Too much going on here to write about any of it. I’m still collecting my notes for The Post On The Apartment Search, which if it goes on much longer might make a reasonably good Russian novella.
It's overcast, again, today, and threatening to rain, as it has been every day I have been here in Zürich except yesterday. My original plan if it was raining today was to take advantage of the insanely great train system here to go to Ticino, across the Alps, where the weather is usually better.
I arrived in Zürich at ten on Sunday morning, having spent eight hours on a plane from Newark, two hours on the runway at Newark waiting for the storm to clear out of the way of the transatlantic routes from New York, four hours in the Continental first class lounge (advantage: first class) waiting out my layover, two hours flying from Atlanta with a crowing rooster in the cargo hold right below me (me: “Is that a…”, guy beside me: “Yeah.
Eight years, nineteen days ago, I arrived in Pittsburgh, Pennsylvania, in a convoy from Atlanta consisting of a ten-foot cargo truck and a slightly battered green ‘95 Honda Civic with about ninety thousand miles on it, and moved into a seven hundred square foot third-floor walk-up with central air one block off Walnut in Shadyside with my fiancée.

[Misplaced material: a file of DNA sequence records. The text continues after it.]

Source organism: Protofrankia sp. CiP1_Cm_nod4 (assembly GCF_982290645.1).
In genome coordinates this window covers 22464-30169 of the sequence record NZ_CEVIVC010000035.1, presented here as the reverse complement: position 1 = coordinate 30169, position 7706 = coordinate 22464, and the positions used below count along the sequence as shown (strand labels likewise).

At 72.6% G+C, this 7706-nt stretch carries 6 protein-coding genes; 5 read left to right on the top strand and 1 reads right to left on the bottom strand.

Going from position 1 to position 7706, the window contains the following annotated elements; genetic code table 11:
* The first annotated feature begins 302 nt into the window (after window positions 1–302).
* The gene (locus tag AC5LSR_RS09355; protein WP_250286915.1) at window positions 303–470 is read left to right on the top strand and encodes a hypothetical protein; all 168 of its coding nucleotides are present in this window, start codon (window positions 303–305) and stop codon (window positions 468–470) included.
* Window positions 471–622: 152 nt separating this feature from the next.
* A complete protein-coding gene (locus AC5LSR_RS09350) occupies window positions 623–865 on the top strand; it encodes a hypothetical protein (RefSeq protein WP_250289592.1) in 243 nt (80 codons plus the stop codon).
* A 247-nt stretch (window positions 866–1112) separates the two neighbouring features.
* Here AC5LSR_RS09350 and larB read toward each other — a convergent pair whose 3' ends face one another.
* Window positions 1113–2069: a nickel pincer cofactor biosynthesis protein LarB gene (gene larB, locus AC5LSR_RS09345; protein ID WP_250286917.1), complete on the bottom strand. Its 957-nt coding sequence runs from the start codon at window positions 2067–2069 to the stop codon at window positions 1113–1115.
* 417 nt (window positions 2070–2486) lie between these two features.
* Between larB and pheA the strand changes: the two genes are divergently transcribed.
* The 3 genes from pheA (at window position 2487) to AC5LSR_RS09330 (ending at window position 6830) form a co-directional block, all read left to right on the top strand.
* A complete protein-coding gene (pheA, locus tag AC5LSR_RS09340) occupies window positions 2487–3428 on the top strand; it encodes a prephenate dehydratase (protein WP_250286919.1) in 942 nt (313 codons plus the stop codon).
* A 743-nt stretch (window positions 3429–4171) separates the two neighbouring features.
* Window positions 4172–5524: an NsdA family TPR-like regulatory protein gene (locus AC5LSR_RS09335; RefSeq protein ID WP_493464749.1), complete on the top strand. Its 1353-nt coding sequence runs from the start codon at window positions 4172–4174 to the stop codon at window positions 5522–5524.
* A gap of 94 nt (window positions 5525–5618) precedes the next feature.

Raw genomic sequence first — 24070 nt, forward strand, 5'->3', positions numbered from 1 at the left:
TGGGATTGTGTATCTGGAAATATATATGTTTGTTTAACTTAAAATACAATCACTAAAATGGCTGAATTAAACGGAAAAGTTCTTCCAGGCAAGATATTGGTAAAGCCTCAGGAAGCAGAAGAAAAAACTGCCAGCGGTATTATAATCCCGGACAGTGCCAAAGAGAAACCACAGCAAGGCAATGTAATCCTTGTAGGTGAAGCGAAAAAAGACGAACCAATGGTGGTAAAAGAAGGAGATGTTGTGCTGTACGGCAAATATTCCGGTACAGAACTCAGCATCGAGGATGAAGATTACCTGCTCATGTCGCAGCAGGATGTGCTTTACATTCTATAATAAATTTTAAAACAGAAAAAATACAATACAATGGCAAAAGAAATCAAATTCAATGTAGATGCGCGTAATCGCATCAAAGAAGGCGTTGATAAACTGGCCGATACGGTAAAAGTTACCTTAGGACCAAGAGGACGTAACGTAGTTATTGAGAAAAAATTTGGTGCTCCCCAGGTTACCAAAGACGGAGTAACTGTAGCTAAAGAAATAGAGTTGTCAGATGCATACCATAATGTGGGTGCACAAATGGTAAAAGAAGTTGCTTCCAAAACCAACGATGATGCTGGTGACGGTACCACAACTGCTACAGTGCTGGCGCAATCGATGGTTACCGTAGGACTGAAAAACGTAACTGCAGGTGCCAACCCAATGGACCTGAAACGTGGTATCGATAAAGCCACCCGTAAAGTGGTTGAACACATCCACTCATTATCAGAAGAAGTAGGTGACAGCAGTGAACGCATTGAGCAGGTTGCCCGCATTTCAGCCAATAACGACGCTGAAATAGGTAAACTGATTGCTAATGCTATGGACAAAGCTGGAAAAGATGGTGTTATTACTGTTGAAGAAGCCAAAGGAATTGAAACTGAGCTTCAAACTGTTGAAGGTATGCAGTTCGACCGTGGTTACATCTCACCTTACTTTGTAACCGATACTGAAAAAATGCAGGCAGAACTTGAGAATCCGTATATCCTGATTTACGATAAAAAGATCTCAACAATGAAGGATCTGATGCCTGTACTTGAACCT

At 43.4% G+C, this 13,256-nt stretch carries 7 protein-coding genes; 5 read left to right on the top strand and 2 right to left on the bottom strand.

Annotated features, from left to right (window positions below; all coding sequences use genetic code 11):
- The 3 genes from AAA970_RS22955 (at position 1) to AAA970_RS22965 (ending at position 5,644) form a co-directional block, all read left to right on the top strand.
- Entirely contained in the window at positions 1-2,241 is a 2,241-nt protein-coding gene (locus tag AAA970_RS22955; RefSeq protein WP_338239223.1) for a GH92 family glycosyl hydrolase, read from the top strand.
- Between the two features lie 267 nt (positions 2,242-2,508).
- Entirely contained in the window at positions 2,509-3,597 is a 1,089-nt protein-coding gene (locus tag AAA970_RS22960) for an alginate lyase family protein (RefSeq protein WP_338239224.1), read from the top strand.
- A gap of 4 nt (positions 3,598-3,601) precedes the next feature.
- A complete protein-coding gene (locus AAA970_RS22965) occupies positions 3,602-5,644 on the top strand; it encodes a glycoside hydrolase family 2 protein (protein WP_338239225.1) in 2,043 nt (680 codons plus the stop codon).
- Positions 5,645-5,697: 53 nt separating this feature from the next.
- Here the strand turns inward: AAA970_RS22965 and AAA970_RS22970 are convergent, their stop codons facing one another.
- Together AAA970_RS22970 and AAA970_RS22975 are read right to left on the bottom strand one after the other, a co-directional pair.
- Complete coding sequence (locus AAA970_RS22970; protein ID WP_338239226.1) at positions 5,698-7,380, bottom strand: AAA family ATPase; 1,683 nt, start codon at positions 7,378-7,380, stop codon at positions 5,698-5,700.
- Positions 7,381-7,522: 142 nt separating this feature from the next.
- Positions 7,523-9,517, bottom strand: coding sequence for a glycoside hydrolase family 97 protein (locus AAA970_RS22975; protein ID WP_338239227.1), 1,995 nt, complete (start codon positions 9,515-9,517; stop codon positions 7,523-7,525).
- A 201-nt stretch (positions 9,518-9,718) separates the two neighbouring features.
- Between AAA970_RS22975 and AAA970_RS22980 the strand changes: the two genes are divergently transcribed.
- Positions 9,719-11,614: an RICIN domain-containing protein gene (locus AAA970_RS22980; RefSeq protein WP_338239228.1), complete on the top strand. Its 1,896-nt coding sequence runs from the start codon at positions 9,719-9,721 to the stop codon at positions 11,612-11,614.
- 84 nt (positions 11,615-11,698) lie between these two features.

Most of the contents of that truck are gone now, and the Civic was totaled in a relatively minor accident last spring.
I think it’s safe to say it’s crunch time now. I’ve got a little more than a hundred hours left here in Pittsburgh, the final details of my arrival in Zürich are very nearly sorted out, and now it’s down to the disposition of individual boxes and the things in them.
Things. It strikes me that if I only owned the things I actually used, the whole act of moving across the ocean would be, aside from the unavoidable bureaucracy, not all that difficult.
Another day, another set of tourists through the house. This group stayed two full minutes, which is I think a new record. I can barely get from the basement to the top floor via each room in two minutes, and I live here.
Of course, I didn't actually get to see this batch of tourists, because I was up on the roof of my front porch at the time, working with Phil to throw my headboard over the edge.
Time, it feels, is running out.
My standard policy with respect to moving is basically not to move, which given that I've moved once every two years or so pretty reliably since 1995, is probably not a good standard policy. What this means is that I generally leave the actual mechanics of moving off to the last minute, madly throwing things into boxes when the truck pulls up downstairs, and utterly failing to sort out the mess after the fact.
At the corner of Murray and Bartlett in Squirrel Hill lies the 61C Cafe, named after the bus route that stops at its front door; it has come to be my standard weekend morning hangout these last days in Pittsburgh. This is largely because, invariably, someone wants to come by at some insane hour of the morning to see the house. I’ve actually been woken up one Sunday morning by the sound of people in my living room due to a terrible misunderstanding between the realtors involved.